Cinématographe: Red Rock West (1993) – Reviewed

Images courtesy of Cinématographe

The second film of Rounders and Joy Ride director John Dahl Red Rock West, recently restored by Cinématographe in 4K from the film’s 35mm interpositive and released through their newly formed boutique label coming out of Vinegar Syndrome, is perhaps the most distinctively Lynchian neo-noir of the 1990s not actually written or directed by David Lynch.  Co-starring not one but three key Lynch players with Nicolas Cage, Lara Flynn Boyle and Dennis Hopper and co-produced by Wild at Heart financiers Steve Golin and Sigurjon Sighvatsson, the film was an unusual sleeper hit in that it sold out frequently at smaller venues in New York and San Francisco while also became a hot VHS and cable television renter.  Already sold out in its deluxe limited-edition package, the film represents one of Cage’s more subdued neo-noirs that keeps him from flying off the handle in a tense twisty-turner where all the players and chips are at stake in this taut little midwestern free-for-all. 

Michael Williams (Nicolas Cage) drifts through the Wyoming oilfields living out of his car after being discharged from the military and a job offer falls through due to a preexisting combat injury.  Happening into rural ghost town Red Rock seeking other work, he saunters into a bar managed by a bartender named Wayne (J.T. Walsh) who picks up on Michael’s rootlessness and assumes he is the hitman “Lyle from Dallas” he hired to kill his wealthy wife Suzanne (Lara Flynn Boyle) which Michael hastily goes along with.  After meeting Suzanne firsthand and deciding to back out but keep the downpayment, he crosses paths with the actual Lyle (Dennis Hopper in classic over-the-top Frank form), setting off a domino rally of double-crossings and unexpected revelations where no one is really who they seem.

Written and directed by John Dahl with co-writer Rick Dahl, this distinctly 1990s chunk of midwestern American neo-noir came out shortly after Wild at Heart and Twin Peaks: Fire Walk with Me and absolutely feels spoken of the same breath without the hyperactive surrealism of either Lynch effort.  A movie with Nicolas Cage fulfilling his newly earned cowboy boots, jean jacket and button-down shirt, the film’s antiheroic drifter suits Cage perfectly who manages to inject subtlety and nuance into a role that could’ve otherwise scaled a mountaintop.  Dennis Hopper, as always, is certifiable and threatening and feels like he stepped right off of the set of Blue Velvet.  J.T. Walsh, an always stellar character actor, really comes into his own here as a mercurial adversary with greater criminal ambitions ahead than a simple hit.  And of course Lara Flynn Boyle, hot off of Twin Peaks, imbues the film’s mysterious damsel in distress ala Vertigo with a dangerous edge where she plays the victim but could draw a gun in the blink of an eye.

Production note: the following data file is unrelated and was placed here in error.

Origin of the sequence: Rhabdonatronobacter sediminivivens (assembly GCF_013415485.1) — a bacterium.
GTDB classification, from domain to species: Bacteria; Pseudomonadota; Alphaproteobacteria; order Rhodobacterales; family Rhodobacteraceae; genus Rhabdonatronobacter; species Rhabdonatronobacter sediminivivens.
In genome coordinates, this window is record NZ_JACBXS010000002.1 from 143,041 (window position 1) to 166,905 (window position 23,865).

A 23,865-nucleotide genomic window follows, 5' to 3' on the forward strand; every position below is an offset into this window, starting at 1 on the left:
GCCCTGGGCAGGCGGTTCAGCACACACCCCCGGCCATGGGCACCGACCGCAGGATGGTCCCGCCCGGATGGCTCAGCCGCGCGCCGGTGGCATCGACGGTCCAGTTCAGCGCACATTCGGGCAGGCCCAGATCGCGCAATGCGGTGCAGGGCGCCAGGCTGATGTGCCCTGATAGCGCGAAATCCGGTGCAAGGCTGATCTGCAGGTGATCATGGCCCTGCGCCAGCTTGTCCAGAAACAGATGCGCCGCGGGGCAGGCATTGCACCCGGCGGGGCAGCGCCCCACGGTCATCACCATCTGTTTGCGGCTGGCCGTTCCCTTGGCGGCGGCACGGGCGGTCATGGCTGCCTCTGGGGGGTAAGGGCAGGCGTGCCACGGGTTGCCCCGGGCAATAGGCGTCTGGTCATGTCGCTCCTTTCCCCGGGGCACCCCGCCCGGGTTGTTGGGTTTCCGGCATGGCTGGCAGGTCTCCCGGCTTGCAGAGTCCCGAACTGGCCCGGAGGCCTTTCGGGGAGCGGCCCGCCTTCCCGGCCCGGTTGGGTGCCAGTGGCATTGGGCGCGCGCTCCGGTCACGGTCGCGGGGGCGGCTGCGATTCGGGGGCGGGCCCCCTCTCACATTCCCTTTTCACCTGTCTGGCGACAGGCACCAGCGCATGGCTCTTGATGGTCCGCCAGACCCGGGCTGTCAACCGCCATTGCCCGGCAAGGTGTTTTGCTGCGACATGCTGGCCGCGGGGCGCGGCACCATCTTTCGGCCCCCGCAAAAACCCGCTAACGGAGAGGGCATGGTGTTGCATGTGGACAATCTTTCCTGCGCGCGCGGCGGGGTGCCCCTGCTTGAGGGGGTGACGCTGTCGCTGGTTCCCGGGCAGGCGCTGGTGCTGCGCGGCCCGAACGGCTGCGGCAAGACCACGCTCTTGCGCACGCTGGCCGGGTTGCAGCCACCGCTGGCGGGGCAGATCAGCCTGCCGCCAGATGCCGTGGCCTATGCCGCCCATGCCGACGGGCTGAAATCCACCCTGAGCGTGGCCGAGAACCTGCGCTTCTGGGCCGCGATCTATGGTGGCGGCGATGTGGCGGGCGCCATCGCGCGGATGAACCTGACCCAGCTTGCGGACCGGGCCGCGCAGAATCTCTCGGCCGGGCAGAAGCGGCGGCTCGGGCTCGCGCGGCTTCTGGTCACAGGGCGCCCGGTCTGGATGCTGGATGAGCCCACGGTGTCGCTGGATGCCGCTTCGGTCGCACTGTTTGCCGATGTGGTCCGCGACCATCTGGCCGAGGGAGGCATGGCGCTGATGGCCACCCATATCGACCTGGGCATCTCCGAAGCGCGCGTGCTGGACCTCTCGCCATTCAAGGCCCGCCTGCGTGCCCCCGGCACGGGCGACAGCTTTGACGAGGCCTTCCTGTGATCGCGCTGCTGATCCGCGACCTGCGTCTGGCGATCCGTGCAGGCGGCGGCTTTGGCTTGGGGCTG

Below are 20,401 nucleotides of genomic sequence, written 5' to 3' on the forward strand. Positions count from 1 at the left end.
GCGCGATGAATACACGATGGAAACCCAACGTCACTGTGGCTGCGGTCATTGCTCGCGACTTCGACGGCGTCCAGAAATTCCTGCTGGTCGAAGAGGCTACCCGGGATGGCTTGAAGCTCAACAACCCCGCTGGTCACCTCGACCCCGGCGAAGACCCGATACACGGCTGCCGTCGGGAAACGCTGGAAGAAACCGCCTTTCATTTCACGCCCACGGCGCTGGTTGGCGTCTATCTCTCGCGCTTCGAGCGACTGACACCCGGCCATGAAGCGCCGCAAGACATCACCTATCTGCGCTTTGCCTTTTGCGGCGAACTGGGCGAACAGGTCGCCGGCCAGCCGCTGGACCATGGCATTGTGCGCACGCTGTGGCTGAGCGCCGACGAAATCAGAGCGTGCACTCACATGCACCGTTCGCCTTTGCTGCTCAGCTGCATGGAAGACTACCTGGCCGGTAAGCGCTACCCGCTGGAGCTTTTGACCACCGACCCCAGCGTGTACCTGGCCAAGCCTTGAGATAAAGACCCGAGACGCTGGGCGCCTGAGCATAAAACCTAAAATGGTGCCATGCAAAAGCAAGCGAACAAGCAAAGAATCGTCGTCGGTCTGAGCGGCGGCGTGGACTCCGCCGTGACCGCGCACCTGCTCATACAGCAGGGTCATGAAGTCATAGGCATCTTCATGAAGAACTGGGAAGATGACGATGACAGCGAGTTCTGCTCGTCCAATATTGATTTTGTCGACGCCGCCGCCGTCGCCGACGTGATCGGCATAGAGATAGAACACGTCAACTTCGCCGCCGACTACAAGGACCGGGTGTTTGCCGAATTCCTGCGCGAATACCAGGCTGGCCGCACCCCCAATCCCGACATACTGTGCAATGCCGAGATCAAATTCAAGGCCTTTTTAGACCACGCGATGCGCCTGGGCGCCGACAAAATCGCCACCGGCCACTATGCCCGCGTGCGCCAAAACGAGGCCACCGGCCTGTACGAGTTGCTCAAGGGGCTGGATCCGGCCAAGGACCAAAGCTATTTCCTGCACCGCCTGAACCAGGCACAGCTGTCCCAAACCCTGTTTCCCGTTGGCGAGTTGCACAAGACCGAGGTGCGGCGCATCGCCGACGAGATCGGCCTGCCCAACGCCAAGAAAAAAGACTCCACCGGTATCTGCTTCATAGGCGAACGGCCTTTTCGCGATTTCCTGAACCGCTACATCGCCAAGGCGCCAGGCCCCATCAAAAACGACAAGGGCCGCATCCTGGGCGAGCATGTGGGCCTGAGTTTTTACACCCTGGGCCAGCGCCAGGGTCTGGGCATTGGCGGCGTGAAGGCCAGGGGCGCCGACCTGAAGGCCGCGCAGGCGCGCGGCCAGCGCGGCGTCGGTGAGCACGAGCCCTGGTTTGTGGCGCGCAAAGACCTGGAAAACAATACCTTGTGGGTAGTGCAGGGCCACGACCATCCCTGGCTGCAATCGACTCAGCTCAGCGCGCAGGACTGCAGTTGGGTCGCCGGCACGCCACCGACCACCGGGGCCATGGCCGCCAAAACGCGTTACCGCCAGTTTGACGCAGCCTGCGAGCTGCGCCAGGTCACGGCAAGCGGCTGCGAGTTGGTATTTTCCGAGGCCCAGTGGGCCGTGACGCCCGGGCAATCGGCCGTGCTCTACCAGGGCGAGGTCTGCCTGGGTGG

Lensed in picturesque if not rustic 1.85:1 widescreen by The Grifters cameraman Marc Reshovsky whose recurring image of the titular Red Rock West town sign becomes almost like Soho for Paul Hackett in After Hours as a town our hero can’t seem to leave, the film looks earthy before wading within smoky interiors of bars and seedy hotels.  The soundtrack by late Kill Me Again composer William Olvis is an appropriately neo-noir oriented score with notes of Angelo Badalamenti pulsating through its neon-drenched veins.  The look and feel of the shadowy, often smokey set pieces, feel somewhere between the open rocky terrain of Wild at Heart with the distinctly small-town American feel of Gas Food Lodging.

A movie which, like John Dahl’s other earlier cinematic efforts, crept unto cable television before getting renewed reevaluation and interest through theatrical screenings done later, Red Rock West is a solid little update on the American film noir that feels like it could coexist within Lynch’s kindred universes but winds up finding its own unique footing.  With the town itself becoming a fifth character over time as the film’s hero tries to evade it only to be drawn right back into its inescapable tractor beam, the mean and mad world of these scheming double-crossing miscreants is bumpy, rugged and harsh while the tropes of classic noir have evolved beautifully into the present day.  Cage, Walsh, Boyle and Hopper are all solid in the piece which helped usher in John Dahl’s career as one of the most flavorful purveyors of American midwestern crime fiction whose works are only now getting their fair handshake with modern day cinephiles. 

--Andrew Kotwicki